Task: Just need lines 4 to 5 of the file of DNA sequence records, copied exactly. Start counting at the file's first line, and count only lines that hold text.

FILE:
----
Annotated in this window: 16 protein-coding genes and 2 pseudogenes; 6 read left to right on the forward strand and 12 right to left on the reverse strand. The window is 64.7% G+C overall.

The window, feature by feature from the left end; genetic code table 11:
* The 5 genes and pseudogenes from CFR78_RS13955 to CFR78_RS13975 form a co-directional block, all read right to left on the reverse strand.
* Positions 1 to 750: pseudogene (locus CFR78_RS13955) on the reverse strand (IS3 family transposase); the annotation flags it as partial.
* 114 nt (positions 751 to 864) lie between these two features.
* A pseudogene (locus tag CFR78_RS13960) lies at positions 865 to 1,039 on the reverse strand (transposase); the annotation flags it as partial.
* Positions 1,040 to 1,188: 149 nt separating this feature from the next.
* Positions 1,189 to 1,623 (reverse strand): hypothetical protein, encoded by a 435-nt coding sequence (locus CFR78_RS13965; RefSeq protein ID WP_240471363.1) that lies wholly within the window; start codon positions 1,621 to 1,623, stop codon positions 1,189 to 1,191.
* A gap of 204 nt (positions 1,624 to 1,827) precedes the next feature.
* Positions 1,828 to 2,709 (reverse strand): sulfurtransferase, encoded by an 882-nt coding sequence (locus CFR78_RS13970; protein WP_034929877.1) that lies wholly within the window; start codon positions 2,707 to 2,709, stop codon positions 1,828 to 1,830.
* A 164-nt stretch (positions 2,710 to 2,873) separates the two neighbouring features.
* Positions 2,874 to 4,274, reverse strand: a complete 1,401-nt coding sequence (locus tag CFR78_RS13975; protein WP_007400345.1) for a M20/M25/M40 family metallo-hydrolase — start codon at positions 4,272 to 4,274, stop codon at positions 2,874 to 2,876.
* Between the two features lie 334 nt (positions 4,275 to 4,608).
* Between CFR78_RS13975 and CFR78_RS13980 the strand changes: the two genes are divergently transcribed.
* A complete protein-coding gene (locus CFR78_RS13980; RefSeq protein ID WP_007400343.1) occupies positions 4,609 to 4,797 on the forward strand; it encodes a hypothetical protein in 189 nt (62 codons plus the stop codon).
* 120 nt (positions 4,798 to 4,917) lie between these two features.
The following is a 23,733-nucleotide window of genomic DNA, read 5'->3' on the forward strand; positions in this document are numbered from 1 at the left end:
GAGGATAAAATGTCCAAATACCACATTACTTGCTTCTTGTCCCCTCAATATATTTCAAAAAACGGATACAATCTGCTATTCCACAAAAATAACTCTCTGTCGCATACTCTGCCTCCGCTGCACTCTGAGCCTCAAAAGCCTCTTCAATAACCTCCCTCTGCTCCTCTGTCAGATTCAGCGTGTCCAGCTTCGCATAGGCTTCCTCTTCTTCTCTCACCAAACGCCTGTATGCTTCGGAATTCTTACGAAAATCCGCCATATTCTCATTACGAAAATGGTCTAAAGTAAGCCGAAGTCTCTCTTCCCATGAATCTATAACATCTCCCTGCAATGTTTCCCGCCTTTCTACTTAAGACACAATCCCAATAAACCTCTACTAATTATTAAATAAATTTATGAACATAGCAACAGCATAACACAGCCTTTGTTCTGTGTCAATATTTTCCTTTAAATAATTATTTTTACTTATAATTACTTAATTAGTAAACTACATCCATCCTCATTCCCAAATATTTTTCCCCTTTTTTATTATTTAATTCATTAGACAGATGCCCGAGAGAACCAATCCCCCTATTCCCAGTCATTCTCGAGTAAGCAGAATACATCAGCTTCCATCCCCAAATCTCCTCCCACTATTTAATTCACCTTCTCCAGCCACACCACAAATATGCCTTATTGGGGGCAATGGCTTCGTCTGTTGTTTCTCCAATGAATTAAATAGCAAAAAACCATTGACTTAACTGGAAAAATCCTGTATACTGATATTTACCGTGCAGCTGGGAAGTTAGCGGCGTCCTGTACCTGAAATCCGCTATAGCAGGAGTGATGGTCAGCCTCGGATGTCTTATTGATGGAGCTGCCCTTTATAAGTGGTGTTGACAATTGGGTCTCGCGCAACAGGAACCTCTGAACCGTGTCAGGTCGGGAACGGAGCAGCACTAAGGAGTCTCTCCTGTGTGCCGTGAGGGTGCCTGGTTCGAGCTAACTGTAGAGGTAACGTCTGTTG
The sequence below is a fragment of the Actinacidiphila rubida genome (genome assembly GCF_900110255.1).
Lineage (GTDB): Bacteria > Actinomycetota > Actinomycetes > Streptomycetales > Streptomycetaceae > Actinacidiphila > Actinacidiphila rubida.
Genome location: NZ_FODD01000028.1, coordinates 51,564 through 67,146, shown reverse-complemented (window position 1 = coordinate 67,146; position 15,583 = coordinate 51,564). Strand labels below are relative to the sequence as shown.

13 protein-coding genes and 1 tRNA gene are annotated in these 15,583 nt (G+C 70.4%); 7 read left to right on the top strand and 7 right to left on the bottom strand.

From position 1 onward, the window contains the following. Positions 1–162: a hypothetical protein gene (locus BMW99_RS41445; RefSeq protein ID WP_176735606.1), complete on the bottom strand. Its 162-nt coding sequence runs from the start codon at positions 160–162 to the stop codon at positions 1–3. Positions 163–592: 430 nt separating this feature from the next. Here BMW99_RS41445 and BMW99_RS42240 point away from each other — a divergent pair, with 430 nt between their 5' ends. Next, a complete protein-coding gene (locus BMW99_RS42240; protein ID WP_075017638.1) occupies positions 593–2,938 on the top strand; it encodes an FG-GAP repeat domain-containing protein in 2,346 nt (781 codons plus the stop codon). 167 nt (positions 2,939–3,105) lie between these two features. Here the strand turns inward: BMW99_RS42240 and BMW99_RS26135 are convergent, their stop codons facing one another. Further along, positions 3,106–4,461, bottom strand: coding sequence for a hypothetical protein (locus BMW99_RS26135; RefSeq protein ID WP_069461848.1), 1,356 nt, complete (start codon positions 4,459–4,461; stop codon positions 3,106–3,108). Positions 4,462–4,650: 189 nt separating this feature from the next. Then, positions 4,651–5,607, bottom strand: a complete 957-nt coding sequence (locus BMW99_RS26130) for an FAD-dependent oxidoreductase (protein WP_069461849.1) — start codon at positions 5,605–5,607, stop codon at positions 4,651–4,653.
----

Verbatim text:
* Positions 1 to 750: pseudogene (locus CFR78_RS13955) on the reverse strand (IS3 family transposase); the annotation flags it as partial.
* 114 nt (positions 751 to 864) lie between these two features.